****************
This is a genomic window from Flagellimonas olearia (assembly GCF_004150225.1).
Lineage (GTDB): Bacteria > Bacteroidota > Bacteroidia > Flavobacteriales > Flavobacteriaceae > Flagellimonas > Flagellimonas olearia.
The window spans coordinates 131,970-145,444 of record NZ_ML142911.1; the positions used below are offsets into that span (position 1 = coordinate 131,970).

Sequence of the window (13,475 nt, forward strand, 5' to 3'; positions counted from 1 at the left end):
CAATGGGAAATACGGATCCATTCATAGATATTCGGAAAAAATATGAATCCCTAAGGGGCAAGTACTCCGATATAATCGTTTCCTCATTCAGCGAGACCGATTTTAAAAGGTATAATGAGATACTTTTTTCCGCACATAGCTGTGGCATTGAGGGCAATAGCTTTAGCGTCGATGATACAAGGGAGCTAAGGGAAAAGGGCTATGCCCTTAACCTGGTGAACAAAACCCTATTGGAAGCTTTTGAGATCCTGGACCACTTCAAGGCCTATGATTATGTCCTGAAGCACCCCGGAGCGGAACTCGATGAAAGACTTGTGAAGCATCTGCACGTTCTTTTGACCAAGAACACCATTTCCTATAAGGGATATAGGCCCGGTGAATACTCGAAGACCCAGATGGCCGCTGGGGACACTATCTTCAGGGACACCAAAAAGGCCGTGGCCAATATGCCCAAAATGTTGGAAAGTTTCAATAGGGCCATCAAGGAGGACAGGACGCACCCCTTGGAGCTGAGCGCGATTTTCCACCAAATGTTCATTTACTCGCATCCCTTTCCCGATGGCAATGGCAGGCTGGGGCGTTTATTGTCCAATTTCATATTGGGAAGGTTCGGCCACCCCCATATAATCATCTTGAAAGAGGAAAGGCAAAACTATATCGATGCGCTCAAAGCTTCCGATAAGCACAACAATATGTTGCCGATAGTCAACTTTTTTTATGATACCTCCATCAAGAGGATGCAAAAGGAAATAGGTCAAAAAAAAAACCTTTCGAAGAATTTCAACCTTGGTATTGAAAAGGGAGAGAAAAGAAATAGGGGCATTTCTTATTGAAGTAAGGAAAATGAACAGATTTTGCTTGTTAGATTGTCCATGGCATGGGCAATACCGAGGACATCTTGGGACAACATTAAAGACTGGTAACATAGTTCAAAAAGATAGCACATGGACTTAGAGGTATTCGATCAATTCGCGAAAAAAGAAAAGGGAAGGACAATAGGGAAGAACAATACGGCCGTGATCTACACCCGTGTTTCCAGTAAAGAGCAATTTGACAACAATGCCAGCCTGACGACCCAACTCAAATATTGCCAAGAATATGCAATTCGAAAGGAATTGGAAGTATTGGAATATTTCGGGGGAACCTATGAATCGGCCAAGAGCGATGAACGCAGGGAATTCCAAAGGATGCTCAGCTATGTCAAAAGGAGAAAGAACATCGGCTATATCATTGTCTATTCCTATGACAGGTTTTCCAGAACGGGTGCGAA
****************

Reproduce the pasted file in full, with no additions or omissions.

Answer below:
This is a genomic window from Flagellimonas olearia (assembly GCF_004150225.1).
Lineage (GTDB): Bacteria > Bacteroidota > Bacteroidia > Flavobacteriales > Flavobacteriaceae > Flagellimonas > Flagellimonas olearia.
The window spans coordinates 131,970-145,444 of record NZ_ML142911.1; the positions used below are offsets into that span (position 1 = coordinate 131,970).

Sequence of the window (13,475 nt, forward strand, 5' to 3'; positions counted from 1 at the left end):
CAATGGGAAATACGGATCCATTCATAGATATTCGGAAAAAATATGAATCCCTAAGGGGCAAGTACTCCGATATAATCGTTTCCTCATTCAGCGAGACCGATTTTAAAAGGTATAATGAGATACTTTTTTCCGCACATAGCTGTGGCATTGAGGGCAATAGCTTTAGCGTCGATGATACAAGGGAGCTAAGGGAAAAGGGCTATGCCCTTAACCTGGTGAACAAAACCCTATTGGAAGCTTTTGAGATCCTGGACCACTTCAAGGCCTATGATTATGTCCTGAAGCACCCCGGAGCGGAACTCGATGAAAGACTTGTGAAGCATCTGCACGTTCTTTTGACCAAGAACACCATTTCCTATAAGGGATATAGGCCCGGTGAATACTCGAAGACCCAGATGGCCGCTGGGGACACTATCTTCAGGGACACCAAAAAGGCCGTGGCCAATATGCCCAAAATGTTGGAAAGTTTCAATAGGGCCATCAAGGAGGACAGGACGCACCCCTTGGAGCTGAGCGCGATTTTCCACCAAATGTTCATTTACTCGCATCCCTTTCCCGATGGCAATGGCAGGCTGGGGCGTTTATTGTCCAATTTCATATTGGGAAGGTTCGGCCACCCCCATATAATCATCTTGAAAGAGGAAAGGCAAAACTATATCGATGCGCTCAAAGCTTCCGATAAGCACAACAATATGTTGCCGATAGTCAACTTTTTTTATGATACCTCCATCAAGAGGATGCAAAAGGAAATAGGTCAAAAAAAAAACCTTTCGAAGAATTTCAACCTTGGTATTGAAAAGGGAGAGAAAAGAAATAGGGGCATTTCTTATTGAAGTAAGGAAAATGAACAGATTTTGCTTGTTAGATTGTCCATGGCATGGGCAATACCGAGGACATCTTGGGACAACATTAAAGACTGGTAACATAGTTCAAAAAGATAGCACATGGACTTAGAGGTATTCGATCAATTCGCGAAAAAAGAAAAGGGAAGGACAATAGGGAAGAACAATACGGCCGTGATCTACACCCGTGTTTCCAGTAAAGAGCAATTTGACAACAATGCCAGCCTGACGACCCAACTCAAATATTGCCAAGAATATGCAATTCGAAAGGAATTGGAAGTATTGGAATATTTCGGGGGAACCTATGAATCGGCCAAGAGCGATGAACGCAGGGAATTCCAAAGGATGCTCAGCTATGTCAAAAGGAGAAAGAACATCGGCTATATCATTGTCTATTCCTATGACAGGTTTTCCAGAACGGGTGCGAA